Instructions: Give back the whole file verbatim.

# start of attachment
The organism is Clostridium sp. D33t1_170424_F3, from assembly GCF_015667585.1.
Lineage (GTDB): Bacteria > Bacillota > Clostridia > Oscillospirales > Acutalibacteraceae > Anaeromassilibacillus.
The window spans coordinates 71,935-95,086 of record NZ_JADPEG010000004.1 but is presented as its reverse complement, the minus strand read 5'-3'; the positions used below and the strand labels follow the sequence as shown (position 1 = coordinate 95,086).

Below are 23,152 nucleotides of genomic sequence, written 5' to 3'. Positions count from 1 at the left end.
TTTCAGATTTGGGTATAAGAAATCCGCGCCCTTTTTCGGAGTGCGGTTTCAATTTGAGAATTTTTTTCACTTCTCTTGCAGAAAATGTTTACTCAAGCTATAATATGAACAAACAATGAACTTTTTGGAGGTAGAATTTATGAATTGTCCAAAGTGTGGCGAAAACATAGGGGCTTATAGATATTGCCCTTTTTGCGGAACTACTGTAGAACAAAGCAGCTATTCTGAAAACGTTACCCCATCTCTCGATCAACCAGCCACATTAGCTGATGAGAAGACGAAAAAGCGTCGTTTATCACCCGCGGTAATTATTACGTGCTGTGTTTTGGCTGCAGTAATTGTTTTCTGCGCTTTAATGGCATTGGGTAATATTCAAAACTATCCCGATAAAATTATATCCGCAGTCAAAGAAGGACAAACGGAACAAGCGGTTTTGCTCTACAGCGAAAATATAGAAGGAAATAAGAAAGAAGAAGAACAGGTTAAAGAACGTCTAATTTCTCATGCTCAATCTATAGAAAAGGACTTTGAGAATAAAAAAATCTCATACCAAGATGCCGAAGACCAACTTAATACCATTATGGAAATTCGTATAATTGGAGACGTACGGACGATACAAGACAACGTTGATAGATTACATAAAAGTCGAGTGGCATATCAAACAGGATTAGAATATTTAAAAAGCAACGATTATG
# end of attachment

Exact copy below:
The organism is Clostridium sp. D33t1_170424_F3, from assembly GCF_015667585.1.
Lineage (GTDB): Bacteria > Bacillota > Clostridia > Oscillospirales > Acutalibacteraceae > Anaeromassilibacillus.
The window spans coordinates 71,935-95,086 of record NZ_JADPEG010000004.1 but is presented as its reverse complement, the minus strand read 5'-3'; the positions used below and the strand labels follow the sequence as shown (position 1 = coordinate 95,086).

Below are 23,152 nucleotides of genomic sequence, written 5' to 3'. Positions count from 1 at the left end.
TTTCAGATTTGGGTATAAGAAATCCGCGCCCTTTTTCGGAGTGCGGTTTCAATTTGAGAATTTTTTTCACTTCTCTTGCAGAAAATGTTTACTCAAGCTATAATATGAACAAACAATGAACTTTTTGGAGGTAGAATTTATGAATTGTCCAAAGTGTGGCGAAAACATAGGGGCTTATAGATATTGCCCTTTTTGCGGAACTACTGTAGAACAAAGCAGCTATTCTGAAAACGTTACCCCATCTCTCGATCAACCAGCCACATTAGCTGATGAGAAGACGAAAAAGCGTCGTTTATCACCCGCGGTAATTATTACGTGCTGTGTTTTGGCTGCAGTAATTGTTTTCTGCGCTTTAATGGCATTGGGTAATATTCAAAACTATCCCGATAAAATTATATCCGCAGTCAAAGAAGGACAAACGGAACAAGCGGTTTTGCTCTACAGCGAAAATATAGAAGGAAATAAGAAAGAAGAAGAACAGGTTAAAGAACGTCTAATTTCTCATGCTCAATCTATAGAAAAGGACTTTGAGAATAAAAAAATCTCATACCAAGATGCCGAAGACCAACTTAATACCATTATGGAAATTCGTATAATTGGAGACGTACGGACGATACAAGACAACGTTGATAGATTACATAAAAGTCGAGTGGCATATCAAACAGGATTAGAATATTTAAAAAGCAACGATTATG